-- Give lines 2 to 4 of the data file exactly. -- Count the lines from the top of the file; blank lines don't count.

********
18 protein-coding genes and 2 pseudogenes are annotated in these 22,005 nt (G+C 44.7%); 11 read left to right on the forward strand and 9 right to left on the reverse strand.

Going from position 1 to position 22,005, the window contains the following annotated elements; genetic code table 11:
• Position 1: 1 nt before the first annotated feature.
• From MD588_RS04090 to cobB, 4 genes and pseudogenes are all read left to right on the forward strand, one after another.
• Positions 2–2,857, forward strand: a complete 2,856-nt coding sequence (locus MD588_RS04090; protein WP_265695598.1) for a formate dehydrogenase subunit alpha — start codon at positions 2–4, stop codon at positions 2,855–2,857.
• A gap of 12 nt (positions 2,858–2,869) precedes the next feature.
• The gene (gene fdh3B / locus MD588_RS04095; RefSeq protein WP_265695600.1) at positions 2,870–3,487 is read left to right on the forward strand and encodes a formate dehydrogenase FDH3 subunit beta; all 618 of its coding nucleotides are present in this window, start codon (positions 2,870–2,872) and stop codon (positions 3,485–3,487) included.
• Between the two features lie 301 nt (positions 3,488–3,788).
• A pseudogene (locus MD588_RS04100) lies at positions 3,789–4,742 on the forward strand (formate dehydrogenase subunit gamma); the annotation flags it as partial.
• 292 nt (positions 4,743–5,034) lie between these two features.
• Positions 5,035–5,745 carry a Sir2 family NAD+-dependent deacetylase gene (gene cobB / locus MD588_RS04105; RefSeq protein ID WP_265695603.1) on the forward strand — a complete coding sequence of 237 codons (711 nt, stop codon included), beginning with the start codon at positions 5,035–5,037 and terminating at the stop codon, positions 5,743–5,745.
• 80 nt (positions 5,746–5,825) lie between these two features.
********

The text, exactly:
Going from position 1 to position 22,005, the window contains the following annotated elements; genetic code table 11:
• Position 1: 1 nt before the first annotated feature.
• From MD588_RS04090 to cobB, 4 genes and pseudogenes are all read left to right on the forward strand, one after another.